PLEDGE NOW
Michelle Obama's Genealogy

Michelle Obama

For most of us, family history is a kitchen table conversation. Personal. Private. And sometimes just a mystery.

When you’re First Lady — and the first African-American First Lady in the White House — it’s different.

Last week — page one, New York Times — new research on Michelle Obama’s family tree was laid out for the world, and for her.

A great, great, great grandmother traded away at six as a slave. A white father to that slave’s children, Michelle Obama’s family line.

This hour, On Point: Michelle Obama’s family tree, and the story it tells about our history, our country. 

You can join the conversation. Tell us what you think — here on this page, on Twitter, and on Facebook.

Guests:

Joining us from Philadelphia is Megan Smolenyak, a genealogist who worked with The New York Times to investigate Michelle Obama’s family tree. The result was the recent article, “In First Lady’s Roots, a Complex Path From Slavery.” She is also president of RootsTelevision.com and author of several books, including “Trace Your Roots with DNA: Using Genetic Tests to Explore Your Family Tree.”

From Washington we’re joined by Edna Greene Medford, professor of history at Howard University and an expert in 19th-century African-American history. She’s co-author of “The Emancipation Proclamation: Three Views.”

Also from Washington we’re joined by Sam Sanders. He’s an NPR Kroc Fellow, a program for aspiring public radio journalists, and a former intern for On Point. He blogs at “The Not So Angry Black Man.”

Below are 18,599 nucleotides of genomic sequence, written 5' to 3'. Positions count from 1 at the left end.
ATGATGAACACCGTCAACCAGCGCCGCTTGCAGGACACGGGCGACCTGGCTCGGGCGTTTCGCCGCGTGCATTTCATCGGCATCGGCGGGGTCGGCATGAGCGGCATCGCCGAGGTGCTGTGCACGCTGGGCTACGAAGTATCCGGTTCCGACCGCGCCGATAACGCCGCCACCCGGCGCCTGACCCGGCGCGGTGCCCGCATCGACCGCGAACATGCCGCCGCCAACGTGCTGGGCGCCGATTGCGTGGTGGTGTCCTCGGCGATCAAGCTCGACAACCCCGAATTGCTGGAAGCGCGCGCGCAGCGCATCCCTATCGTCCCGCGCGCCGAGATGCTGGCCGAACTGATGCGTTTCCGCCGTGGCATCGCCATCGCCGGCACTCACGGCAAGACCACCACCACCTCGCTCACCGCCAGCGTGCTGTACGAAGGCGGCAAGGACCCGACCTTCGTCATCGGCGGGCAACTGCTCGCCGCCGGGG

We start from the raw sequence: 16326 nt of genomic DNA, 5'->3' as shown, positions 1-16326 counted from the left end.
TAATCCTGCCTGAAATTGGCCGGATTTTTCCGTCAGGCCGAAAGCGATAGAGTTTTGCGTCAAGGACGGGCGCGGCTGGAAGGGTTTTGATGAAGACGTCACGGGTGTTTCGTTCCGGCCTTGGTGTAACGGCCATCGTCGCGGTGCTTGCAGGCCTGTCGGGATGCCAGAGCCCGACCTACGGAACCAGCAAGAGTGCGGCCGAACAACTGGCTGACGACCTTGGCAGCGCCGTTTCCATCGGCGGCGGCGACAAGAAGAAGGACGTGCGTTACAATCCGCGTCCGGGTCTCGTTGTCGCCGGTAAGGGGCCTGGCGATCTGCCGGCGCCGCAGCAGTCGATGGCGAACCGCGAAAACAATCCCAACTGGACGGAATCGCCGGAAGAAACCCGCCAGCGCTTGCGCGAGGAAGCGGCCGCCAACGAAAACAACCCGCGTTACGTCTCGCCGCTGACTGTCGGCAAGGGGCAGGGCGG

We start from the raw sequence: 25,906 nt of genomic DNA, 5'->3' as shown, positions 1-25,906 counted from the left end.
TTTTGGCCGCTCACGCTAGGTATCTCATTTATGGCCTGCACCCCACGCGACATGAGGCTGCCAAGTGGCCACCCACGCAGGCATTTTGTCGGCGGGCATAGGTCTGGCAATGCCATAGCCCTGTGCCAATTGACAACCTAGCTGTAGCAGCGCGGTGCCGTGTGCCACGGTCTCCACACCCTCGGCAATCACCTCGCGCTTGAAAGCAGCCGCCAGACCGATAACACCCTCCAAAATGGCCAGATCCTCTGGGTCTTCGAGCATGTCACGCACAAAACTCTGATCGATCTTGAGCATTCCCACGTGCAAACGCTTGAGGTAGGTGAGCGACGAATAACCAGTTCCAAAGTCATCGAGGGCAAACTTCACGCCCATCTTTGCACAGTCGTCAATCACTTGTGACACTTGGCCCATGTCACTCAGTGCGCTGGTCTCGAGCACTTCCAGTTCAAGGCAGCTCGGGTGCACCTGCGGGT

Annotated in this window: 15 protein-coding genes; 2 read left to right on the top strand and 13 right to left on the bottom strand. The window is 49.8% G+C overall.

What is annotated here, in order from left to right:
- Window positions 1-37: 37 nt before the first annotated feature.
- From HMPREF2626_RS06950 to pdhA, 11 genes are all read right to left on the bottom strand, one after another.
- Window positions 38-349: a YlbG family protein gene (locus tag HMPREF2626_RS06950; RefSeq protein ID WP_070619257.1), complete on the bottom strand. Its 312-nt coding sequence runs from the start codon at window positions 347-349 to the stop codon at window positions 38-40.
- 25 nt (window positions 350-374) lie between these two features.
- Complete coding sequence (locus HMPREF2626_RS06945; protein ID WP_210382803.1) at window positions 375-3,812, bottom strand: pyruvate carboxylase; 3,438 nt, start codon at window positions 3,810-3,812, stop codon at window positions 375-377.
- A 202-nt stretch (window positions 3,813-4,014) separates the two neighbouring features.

Please follow our community rules when engaging in comment discussion on this site.
ONPOINT
TODAY
Feb 9, 2016
Host Tom Ashbrook and producer Sarah Platt speak to supporters of Republican Sen. Marco Rubio (FL) outside the candidate's Manchester, N.H. campaign headquarters on Monday, February 8, 2016. (Katherine Brewer / WBUR)

We’re live in New Hampshire for the first in the nation primary day, with all the latest on how the big vote is shaping up.

Feb 9, 2016
Republican presidential candidate Donald Trump speaks during a campaign stop at a Rotary Club luncheon in Manchester, N.H., Monday, Feb. 8, 2016. (AP Photo/Charles Krupa)

From New Hampshire, a deep dive, from Trump to Sanders, on how the candidates would approach the U.S. economy.

RECENT
SHOWS
Feb 8, 2016
Legendary film critic  Roger Ebert in an archival image from his early days at the Chicago Sun-Times. (Flickr / WikiCommons)

The critic speaks. The New York Times’ A.O. Scott on how to think about art, pleasure, beauty and truth.

 
Feb 8, 2016
Sign stands outside property for rent Friday, Nov. 20, 2015, in south Denver. (AP Photo/David Zalubowski)

If it feels like rents are sky-high, you’re right. Some now paying more than half their income on rent. Some say crisis. We’ll dig in.

On Point Blog
On Point Blog
Notes From New Hampshire, #6: Bernie v. Hillary — The Electability Debate
Monday, Feb 8, 2016

Bill and Betty are not real New Hampshire voters. But their arguments about the Democratic race for President most certainly are.

More »
Comment
 
Notes From New Hampshire, #5: Ted Cruz — The Advocate
Monday, Feb 8, 2016

Texas Senator and Republican Presidential candidate Ted Cruz is an impassioned advocate, Jack Beatty writes — but mostly for himself above all others.

More »
Comment
 
Notes From New Hampshire, #4: Donald Trump — You Heard It First!
Friday, Feb 5, 2016

Jack Beatty recounts an evening rally with Republican Presidential frontrunner Donald Trump, and wonders if the billionaire businessman is really looking for an exit.

More »
Comment